Kissing Data / Karen Lancel, Hermen Maat (NL)1121
Can a kiss can be translated into bio-feedback data? How does your kiss feel in E.E.G. data? Kissing Data explores a shared Neurofeedback System (Multi Brain Computer Interface) for networked Kissing. During performance-installations, people are invited to experience a shared kiss, as an intimately co-created, reflexive data-scape. Acts of kissing are re-orchestrated for a poetic, digital synesthetic ritual in a Kissing Data Symphony.
The new performance project – KISSING DATA – is based on the artists earlier research titled E.E.G KISS, which is turned into a new technical and social research and development for a Multi-Brain Computer Interface. KISSING DATA interface allows not only to measure kissing, but also to monitor the activity of the responsive brain of the Observers, who are watching the Kissers.
Data visualisation and audification create a neurofeedback symphony of and for Kissers and Observers, for a shared experience.
The artists: “Tele-presence technologies extend our bodies beyond biological boundaries in time and space, but they prevent us from touching. In a poetic, electric environment for kissing and measuring, for synchronizing and merging, we research a shared neuro-feedback system for networked kissing.”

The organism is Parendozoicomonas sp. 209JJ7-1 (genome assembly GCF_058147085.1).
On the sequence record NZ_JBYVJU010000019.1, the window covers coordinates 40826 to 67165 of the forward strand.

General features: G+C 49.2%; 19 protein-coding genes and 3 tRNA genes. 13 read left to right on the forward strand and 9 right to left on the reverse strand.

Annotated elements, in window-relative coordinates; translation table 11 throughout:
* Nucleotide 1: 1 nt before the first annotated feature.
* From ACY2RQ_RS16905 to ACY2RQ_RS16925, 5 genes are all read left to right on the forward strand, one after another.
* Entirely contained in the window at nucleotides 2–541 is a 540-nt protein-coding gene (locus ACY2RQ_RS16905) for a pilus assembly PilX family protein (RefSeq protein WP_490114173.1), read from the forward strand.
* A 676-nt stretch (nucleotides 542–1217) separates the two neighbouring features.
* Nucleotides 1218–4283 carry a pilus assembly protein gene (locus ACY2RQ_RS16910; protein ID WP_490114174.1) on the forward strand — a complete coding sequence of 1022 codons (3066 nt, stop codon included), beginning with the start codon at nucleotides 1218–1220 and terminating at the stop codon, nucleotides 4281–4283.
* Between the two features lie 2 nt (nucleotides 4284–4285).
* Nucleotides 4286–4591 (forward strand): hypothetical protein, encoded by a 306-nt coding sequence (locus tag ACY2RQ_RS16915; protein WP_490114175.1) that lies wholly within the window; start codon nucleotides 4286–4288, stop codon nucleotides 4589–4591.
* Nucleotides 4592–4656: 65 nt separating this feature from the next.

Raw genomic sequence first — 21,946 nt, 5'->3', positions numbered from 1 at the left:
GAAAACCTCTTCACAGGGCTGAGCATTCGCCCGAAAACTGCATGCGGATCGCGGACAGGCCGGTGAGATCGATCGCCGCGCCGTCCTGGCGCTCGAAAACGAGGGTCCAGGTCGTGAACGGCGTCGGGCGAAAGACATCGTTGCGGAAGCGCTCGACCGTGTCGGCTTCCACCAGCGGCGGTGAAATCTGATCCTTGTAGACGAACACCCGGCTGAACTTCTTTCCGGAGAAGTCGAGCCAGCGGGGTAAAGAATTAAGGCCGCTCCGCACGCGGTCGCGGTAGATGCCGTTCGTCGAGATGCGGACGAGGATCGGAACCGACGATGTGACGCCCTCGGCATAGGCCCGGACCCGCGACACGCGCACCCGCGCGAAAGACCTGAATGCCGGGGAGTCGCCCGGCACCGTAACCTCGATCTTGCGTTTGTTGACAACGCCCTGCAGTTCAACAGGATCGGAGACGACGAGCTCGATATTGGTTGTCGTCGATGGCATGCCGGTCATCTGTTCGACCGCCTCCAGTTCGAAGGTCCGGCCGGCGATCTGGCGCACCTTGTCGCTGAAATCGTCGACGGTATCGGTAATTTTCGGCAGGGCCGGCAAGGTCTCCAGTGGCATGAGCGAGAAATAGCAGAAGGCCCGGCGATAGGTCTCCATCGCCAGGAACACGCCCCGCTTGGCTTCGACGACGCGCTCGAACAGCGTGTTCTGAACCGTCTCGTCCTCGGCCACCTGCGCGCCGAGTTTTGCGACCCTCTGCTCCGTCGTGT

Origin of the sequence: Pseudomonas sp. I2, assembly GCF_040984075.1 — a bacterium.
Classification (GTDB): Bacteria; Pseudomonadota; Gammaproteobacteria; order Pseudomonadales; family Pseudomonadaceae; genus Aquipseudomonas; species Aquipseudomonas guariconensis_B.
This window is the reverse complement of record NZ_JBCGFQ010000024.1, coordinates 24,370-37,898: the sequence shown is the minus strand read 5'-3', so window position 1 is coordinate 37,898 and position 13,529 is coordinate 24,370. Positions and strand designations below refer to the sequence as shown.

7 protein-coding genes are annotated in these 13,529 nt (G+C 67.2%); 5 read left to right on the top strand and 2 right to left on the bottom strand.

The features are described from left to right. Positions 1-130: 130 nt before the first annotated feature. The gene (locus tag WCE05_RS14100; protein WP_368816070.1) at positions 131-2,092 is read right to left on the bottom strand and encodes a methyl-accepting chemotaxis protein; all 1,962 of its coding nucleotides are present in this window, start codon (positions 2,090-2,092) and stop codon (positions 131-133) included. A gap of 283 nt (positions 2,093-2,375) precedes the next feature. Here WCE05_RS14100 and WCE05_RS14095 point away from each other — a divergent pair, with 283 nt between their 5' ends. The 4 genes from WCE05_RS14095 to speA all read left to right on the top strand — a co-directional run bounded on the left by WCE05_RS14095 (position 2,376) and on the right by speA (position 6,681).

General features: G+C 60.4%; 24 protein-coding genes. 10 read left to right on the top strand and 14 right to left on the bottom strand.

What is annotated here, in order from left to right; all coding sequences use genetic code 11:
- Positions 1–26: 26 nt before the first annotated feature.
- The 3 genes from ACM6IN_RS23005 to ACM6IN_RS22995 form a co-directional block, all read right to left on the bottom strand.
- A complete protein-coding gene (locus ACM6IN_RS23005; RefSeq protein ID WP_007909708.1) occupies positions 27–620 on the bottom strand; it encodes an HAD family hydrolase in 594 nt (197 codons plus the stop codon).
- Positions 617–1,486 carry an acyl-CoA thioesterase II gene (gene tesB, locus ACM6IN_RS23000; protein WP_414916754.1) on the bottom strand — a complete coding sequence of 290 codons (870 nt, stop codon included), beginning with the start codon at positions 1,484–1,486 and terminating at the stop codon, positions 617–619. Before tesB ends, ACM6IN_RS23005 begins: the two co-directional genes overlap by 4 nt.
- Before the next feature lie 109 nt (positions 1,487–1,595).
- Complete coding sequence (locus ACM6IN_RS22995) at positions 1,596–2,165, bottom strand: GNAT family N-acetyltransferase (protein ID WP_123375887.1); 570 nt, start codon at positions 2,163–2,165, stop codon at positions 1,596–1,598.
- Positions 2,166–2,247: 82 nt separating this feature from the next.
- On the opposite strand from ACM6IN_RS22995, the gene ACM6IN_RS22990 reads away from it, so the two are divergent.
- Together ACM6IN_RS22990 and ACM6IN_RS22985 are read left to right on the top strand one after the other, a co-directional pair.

Kissing Data is a multi brain computer interface (Multi BCI). The artists assumption behind this work is that in near future, people will increasingly communicate through Multi BCI.
Current dominant industrial Multi BCI design is based on economical interests and focusses on among others efficiency, categorization, control and privacy protocols.
As artists they feel that now is the moment to interfere and see how we together can reflect and create new understanding of ethical and sensitive Multi BCI design for future shared experiences of intimacy and trust.
Therefore, the artists would appreciate to test togethrer with the audiences the social impact and to share the experiences of the Kissing Data multi brain computer datavisualization that they have developed.
Together with the audiences, the artists will test the visual and experiential interplay between data of Observers and data of Kissers, the way the envisioned social and data interplay can facilitate new shared experiences of intimacy and trust, for all participants.
Important! The participation doesn’t require only kissing! In some of their earlier EEG KISS exhibitions, they have experimented with acts of “caressing each others faces”. Results show that this works as well in terms of ‘publically shared intimacy’. This way, families (e.g. mother and child) and foreigners can more easily participate.